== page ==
No first use: The way to contain nuclear war in South Asia

By Alexander Rothman | March 1, 2012

Major news media and think tanks have written and broadcast repeatedly about efforts to prevent nuclear war in South Asia, but relatively little attention has been paid to containment should a conflict between India and Pakistan break out. Even a limited nuclear exchange in South Asia would kill millions and have adverse environmental effects far beyond the region. Because India and Pakistan have ties to the world’s major nuclear powers, such an exchange also has the potential to expand into worldwide nuclear war. A US-led effort to engage the major nuclear powers in bilateral or multilateral no-first-use pledges would decrease the likelihood that a conflict between India and Pakistan could spin out of control. Beyond South Asia, a no-first-use policy would help the United States implement its nonproliferation agenda, promote stability between nuclear weapons states, and deemphasize the role of nuclear weapons in defense policy, saving the United States money and increasing world security.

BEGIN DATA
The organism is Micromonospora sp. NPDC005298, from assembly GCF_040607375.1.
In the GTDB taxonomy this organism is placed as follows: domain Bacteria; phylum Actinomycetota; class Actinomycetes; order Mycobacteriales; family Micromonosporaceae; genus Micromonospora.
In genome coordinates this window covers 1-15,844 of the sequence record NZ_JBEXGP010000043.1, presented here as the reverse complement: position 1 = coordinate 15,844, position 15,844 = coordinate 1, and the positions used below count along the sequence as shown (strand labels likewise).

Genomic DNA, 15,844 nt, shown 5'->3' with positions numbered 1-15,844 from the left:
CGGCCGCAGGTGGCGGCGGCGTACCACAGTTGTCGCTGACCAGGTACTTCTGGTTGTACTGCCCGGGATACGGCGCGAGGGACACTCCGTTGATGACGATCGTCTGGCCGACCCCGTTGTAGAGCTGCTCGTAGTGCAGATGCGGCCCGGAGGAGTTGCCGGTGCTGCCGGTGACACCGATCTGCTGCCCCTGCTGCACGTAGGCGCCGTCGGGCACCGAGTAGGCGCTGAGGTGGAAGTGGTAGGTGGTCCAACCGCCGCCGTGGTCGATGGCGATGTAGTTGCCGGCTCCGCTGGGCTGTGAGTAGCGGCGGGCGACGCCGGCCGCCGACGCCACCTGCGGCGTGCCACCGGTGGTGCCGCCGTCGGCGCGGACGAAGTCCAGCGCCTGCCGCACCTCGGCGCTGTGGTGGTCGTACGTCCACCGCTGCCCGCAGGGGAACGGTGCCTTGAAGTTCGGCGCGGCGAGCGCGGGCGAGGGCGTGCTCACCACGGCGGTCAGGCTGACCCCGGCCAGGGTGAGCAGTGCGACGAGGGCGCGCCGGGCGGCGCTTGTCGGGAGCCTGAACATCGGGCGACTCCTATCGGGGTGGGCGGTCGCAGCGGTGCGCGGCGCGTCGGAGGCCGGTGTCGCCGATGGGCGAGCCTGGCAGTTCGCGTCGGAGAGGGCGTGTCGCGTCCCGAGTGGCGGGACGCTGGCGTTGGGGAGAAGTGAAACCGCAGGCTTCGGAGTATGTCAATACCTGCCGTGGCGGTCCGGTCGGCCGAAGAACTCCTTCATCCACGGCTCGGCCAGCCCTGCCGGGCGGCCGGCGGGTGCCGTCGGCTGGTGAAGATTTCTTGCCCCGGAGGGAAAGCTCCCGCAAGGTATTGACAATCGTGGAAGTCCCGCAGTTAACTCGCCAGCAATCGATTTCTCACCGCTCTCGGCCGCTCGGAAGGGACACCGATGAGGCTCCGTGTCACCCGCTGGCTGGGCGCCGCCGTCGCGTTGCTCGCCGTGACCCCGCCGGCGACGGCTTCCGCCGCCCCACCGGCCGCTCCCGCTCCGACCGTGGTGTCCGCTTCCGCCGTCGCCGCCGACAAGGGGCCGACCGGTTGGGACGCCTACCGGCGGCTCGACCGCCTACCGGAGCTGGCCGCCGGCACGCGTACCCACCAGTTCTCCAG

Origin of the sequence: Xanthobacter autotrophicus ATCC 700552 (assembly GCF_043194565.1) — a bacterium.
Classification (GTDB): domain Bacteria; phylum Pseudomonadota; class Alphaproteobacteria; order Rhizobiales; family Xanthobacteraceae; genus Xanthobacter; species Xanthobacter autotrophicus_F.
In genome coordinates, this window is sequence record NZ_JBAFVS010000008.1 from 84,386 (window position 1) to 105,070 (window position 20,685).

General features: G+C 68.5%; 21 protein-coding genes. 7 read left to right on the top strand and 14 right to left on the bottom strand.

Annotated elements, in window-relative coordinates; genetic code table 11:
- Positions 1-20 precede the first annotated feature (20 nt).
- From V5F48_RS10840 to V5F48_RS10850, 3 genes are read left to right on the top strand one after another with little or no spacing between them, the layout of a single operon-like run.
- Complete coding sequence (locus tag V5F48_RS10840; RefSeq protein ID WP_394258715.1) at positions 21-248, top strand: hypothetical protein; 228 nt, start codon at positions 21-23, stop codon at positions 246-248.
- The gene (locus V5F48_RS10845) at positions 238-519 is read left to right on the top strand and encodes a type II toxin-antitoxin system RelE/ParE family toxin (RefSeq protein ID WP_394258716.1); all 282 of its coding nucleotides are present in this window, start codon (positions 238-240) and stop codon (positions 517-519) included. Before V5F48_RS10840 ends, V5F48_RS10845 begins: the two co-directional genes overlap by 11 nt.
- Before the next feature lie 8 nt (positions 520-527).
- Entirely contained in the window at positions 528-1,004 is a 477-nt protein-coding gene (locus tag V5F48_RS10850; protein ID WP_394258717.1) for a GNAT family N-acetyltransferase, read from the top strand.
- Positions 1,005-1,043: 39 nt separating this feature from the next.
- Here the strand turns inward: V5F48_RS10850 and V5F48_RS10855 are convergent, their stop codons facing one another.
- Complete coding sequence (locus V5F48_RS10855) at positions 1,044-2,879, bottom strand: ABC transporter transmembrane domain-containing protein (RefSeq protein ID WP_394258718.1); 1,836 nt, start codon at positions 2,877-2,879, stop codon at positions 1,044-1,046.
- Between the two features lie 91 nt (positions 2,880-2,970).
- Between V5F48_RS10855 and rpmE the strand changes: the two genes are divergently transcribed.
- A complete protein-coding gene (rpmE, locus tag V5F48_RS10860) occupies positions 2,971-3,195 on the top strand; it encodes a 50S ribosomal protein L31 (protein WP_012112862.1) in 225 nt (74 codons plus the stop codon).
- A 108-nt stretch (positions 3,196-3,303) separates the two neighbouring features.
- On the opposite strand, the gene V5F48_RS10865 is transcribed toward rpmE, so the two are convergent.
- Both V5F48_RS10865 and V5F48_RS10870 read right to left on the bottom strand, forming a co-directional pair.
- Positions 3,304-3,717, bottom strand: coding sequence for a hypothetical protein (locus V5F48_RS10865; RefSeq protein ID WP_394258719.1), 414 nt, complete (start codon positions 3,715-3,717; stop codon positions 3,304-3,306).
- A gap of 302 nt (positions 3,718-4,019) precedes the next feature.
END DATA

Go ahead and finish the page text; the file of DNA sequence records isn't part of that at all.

RELATED:
RELATED: India–China border dispute: the curious incident of a nuclear dog that didn’t bark

As the coronavirus crisis shows, we need science now more than ever.

The Bulletin elevates expert voices above the noise. But as an independent, nonprofit media organization, our operations depend on the support of readers like you. Help us continue to deliver quality journalism that holds leaders accountable. Your support of our work at any level is important. In return, we promise our coverage will be understandable, influential, vigilant, solution-oriented, and fair-minded. Together we can make a difference.

Share: 

Leave a Reply

avatar
  Subscribe  
Notify of

ALSO IN THIS ISSUE

RELATED POSTS

Receive Email
Updates